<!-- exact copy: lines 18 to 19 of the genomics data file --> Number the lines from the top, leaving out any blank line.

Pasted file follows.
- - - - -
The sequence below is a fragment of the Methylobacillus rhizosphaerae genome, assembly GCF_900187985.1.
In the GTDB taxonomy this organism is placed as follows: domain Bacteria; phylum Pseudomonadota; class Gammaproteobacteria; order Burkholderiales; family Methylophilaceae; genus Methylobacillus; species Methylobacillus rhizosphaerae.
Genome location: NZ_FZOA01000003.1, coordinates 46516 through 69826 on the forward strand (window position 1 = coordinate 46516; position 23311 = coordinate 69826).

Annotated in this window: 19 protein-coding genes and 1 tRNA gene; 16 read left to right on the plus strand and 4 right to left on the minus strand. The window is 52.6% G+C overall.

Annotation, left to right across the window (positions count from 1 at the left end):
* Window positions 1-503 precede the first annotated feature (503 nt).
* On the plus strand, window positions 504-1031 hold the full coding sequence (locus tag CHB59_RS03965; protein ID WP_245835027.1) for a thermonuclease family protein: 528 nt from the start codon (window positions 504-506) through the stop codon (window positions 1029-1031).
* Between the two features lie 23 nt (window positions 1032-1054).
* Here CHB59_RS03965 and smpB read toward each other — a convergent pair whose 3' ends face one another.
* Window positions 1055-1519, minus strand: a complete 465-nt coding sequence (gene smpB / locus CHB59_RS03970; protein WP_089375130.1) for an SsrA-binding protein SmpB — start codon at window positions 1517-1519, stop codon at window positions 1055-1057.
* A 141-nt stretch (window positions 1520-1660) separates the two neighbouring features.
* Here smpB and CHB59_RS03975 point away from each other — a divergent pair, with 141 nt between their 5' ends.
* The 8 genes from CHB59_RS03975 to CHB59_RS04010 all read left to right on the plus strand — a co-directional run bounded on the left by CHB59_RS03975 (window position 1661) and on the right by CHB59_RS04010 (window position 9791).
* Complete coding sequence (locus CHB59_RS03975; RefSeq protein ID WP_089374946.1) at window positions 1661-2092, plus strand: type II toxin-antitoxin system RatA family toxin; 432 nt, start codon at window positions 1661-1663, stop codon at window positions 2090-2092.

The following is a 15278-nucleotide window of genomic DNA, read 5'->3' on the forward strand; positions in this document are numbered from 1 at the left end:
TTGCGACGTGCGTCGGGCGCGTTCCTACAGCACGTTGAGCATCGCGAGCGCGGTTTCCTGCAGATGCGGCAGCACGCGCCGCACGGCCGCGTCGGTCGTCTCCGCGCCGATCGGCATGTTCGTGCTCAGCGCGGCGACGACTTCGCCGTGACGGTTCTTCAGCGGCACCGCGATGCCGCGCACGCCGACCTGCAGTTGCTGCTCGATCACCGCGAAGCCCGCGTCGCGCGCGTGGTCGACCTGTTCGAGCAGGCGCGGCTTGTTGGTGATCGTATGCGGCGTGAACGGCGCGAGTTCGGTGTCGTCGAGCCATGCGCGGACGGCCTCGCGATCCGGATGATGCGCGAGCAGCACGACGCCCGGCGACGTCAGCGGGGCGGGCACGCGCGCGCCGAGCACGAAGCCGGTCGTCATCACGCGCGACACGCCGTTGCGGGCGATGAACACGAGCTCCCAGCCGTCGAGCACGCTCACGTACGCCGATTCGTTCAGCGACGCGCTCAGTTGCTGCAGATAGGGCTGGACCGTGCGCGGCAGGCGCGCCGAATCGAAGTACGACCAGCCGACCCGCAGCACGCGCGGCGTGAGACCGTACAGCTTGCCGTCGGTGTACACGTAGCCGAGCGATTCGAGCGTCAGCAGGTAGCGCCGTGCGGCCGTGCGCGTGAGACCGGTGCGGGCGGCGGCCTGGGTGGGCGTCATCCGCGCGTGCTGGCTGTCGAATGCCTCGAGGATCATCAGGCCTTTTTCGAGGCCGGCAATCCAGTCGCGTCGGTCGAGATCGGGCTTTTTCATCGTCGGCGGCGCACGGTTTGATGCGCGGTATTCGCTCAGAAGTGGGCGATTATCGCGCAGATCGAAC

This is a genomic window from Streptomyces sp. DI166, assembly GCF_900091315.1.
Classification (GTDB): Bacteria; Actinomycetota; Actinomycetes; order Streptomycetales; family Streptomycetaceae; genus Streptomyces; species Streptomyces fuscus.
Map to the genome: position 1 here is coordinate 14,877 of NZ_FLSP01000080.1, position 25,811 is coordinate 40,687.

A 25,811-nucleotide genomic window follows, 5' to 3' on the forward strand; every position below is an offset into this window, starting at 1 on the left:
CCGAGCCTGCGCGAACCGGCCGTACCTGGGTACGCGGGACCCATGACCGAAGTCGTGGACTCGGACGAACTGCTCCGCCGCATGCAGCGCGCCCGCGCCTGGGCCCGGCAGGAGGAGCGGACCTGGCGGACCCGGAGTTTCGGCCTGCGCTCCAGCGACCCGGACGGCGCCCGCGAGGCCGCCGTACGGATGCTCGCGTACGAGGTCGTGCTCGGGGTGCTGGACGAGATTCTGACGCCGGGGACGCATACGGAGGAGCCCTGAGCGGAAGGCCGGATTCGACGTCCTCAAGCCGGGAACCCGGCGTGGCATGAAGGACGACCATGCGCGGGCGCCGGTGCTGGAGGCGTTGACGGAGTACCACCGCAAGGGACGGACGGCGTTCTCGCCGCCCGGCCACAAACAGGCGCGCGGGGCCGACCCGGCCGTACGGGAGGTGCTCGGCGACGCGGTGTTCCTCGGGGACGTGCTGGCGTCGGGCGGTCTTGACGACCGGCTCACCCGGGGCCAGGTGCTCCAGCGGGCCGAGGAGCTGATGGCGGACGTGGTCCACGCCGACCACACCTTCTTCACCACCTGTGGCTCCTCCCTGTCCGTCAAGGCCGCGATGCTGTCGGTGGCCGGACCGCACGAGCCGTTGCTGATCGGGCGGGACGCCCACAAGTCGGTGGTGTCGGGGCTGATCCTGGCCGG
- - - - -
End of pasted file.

Classification (GTDB): Bacteria; Actinomycetota; Actinomycetes; order Streptomycetales; family Streptomycetaceae; genus Streptomyces; species Streptomyces fuscus.
Map to the genome: position 1 here is coordinate 14,877 of NZ_FLSP01000080.1, position 25,811 is coordinate 40,687.